It's Time to Come to Terms with Music's Terms of Use

As I travel around the U.S. providing instructional copyright workshops for teachers and students, I am routinely asked, “Why can’t we use the music we legally purchased for our videos or other media projects?”

The answer is - you can if you are meeting proper Fair Use requirements. The top two requirements are 1) the song used must have instructional value or relates to the content being taught & 2) the video/project is being shared within the classroom or on a closed/password protected network. Students and teachers may also use popular songs outside Fair Use applications if they have proper media permissions from the copyright holder. Let’s face it. Because most videos are being shared on the internet, they are not meeting Fair Use requirements. The question to ask is – what legal statements, documents or terms of use let us know when we might be violating our purchase agreement when using popular music in videos or broadcasts?

Let’s take a look and review the two most popular music retailers and their terms of use. First up, iTunes: http://www.apple.com/legal/internet-services/itunes/us/terms.html . Under Usage Rules (i), iTunes terms of use specifically states “You shall be authorized to use iTunes Products only for personal, non-commercial use.” In other words, the music we purchase is meant for our personal, listening pleasure. However, to the average account holder without any legal training, these terms might be considered vague as to how we can personally use the music. I have been informed that Apple will be providing a more detailed terms of use, since they are partnering with education and the 1:1 device initiative.

Thankfully, we have another major retailer, Amazon.com, that goes into greater detail and leaves no room for questioning how popular music can be used without proper permissions. Below is a screenshot from their terms of use webpage and can be reviewed here: http://www.amazon.com/gp/help/customer/display.html?nodeId=200154280 (sections 2.1 & 2.2)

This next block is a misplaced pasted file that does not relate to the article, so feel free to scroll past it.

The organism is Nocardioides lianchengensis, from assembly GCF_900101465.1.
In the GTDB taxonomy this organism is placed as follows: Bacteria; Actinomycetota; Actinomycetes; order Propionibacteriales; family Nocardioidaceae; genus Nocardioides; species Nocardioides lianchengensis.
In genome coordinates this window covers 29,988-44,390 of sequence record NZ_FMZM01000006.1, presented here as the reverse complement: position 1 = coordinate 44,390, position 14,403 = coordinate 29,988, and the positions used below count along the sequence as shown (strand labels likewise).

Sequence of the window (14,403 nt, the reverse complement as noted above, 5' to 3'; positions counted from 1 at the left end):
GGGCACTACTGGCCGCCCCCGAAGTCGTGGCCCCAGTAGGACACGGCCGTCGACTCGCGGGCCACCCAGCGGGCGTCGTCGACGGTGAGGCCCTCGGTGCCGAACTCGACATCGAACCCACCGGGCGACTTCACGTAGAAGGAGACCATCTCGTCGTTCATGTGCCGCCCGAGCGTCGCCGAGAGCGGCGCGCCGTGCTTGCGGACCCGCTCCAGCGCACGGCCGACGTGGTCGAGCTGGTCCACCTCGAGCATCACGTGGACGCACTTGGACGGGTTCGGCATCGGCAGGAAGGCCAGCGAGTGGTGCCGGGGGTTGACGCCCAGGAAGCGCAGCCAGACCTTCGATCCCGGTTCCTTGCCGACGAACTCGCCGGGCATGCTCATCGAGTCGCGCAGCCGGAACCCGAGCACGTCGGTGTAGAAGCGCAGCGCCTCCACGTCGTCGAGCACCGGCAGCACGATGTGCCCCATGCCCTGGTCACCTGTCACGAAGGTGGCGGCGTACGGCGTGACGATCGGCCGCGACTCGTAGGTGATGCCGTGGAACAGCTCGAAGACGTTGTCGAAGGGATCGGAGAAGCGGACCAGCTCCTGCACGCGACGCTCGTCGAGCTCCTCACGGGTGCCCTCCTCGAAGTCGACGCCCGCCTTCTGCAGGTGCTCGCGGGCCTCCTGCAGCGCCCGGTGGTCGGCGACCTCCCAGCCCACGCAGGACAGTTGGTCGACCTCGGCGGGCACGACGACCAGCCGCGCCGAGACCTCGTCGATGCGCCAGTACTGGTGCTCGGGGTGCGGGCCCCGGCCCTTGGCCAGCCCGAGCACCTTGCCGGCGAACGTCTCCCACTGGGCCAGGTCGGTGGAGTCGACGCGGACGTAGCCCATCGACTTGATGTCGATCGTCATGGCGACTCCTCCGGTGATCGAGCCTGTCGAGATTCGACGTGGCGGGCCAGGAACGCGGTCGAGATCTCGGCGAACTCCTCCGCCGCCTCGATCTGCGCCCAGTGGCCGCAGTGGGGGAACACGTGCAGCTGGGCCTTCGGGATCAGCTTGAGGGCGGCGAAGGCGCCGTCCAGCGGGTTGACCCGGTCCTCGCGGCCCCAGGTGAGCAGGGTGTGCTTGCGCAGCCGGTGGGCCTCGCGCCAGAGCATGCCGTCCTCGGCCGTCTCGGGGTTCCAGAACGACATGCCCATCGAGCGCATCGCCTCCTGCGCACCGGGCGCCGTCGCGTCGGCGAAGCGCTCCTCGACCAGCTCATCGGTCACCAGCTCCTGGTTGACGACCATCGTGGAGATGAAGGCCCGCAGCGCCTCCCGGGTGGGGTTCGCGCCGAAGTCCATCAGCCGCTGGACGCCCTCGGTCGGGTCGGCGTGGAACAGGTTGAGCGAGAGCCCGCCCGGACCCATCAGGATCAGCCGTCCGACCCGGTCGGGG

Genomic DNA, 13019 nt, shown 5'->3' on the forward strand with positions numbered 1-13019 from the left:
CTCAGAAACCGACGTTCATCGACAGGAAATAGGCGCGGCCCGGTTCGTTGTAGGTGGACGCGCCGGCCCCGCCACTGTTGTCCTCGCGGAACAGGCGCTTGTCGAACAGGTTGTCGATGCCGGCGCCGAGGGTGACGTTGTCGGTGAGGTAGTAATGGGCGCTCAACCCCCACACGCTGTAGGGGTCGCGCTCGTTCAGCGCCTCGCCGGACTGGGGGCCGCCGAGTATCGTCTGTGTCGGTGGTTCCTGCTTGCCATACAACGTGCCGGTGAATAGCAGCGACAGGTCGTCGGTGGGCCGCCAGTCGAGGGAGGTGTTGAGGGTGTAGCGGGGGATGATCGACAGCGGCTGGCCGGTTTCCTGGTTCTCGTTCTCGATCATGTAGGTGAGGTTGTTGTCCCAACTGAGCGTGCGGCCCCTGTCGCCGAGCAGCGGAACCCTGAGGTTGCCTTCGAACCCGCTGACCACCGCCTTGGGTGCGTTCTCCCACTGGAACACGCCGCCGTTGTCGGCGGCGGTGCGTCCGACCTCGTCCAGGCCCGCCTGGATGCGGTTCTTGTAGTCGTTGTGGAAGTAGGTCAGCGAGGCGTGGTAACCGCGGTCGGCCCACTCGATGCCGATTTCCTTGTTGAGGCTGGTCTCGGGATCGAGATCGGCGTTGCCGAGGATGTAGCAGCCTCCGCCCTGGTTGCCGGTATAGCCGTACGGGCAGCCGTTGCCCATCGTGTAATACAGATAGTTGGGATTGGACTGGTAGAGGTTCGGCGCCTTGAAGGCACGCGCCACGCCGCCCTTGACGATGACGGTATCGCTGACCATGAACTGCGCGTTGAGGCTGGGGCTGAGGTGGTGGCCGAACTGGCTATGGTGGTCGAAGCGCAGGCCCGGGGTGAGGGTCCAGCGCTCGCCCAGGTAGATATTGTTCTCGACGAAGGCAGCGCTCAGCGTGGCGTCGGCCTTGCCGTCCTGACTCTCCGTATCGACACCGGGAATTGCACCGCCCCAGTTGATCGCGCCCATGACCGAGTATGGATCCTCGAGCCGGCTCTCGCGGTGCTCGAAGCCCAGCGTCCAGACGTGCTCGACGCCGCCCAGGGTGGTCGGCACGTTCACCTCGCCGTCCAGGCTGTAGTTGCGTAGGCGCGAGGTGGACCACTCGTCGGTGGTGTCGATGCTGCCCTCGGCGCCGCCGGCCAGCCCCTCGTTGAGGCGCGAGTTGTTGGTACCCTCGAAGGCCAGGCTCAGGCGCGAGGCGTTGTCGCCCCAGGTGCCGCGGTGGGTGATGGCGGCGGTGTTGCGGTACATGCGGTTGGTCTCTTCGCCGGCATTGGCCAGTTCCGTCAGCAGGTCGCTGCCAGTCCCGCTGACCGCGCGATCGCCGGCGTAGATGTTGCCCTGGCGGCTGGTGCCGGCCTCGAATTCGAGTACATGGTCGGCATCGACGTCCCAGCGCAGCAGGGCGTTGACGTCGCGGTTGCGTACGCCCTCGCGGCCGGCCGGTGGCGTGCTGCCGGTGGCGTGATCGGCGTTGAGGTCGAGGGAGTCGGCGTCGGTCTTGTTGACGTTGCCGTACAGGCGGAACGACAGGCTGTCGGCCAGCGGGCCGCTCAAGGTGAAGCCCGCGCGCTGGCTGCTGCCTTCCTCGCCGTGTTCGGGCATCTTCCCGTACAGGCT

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Section 2.1 echoes iTunes’ terms by stating you may use the purchased music for “personal, non-commercial purposes”. In addition, section 2.2 states, “You may not redistribute, transmit, assign, sell, broadcast, rent, share, lend, modify, adapt, edit, license or otherwise transfer or use the Music Content. We do not grant you any synchronization, public performance, promotional use, commercial sale, resale, reproduction or distribution rights for the Music Content.” The key statement that holds true for all music retailers is that they do not grant “sync”/synchronization (the process of embedding a digital media file into your personal project, video, podcast or other media outlet), public performance or broadcasting rights, which are the areas students, teachers and even administrators frequently misuse the most.

Section 6.7 Licenses and Contracts of The Fair Use Guidelines states “Educators and students should determine whether specific copyrighted works, or other data or information are subject to a license or contract. Fair use and these guidelines shall not preempt or supersede licenses and contractual obligations” - http://www.adec.edu/admin/papers/fair10-17.html. Having seen videos removed or “taken down,” cease and desist letters shared by various educational entities and more importantly, actual lawsuits placed on schools, districts, regions (including their parents and students), it is paramount that we create an awareness regarding digital licensing and migrate toward a media permissions process. If Weird Al can make media permissions part of his routine (http://www.weirdal.com/faq.htm) even though he is legally parodying, so can we!

As an administrator or teacher reviewing potential digital resources or content, make it part of your process or rubric to review the resource’s licensing and terms of use. This procedure will eliminate financial lawsuits, save funding for your school, and ultimately, help your colleagues and students become better digital citizens.HalHeadshot1

Hal Fletcher is the Information and Product Specialist for Soundzabound Royalty Free Music in Atlanta, GA. Hal conducts student & staff development workshops for schools, admin

offices and ed-tech conferences to share his knowledge and experiences regarding copyright, ethical use of digital media, and proper media permissions that he gained during his 23 years of consulting.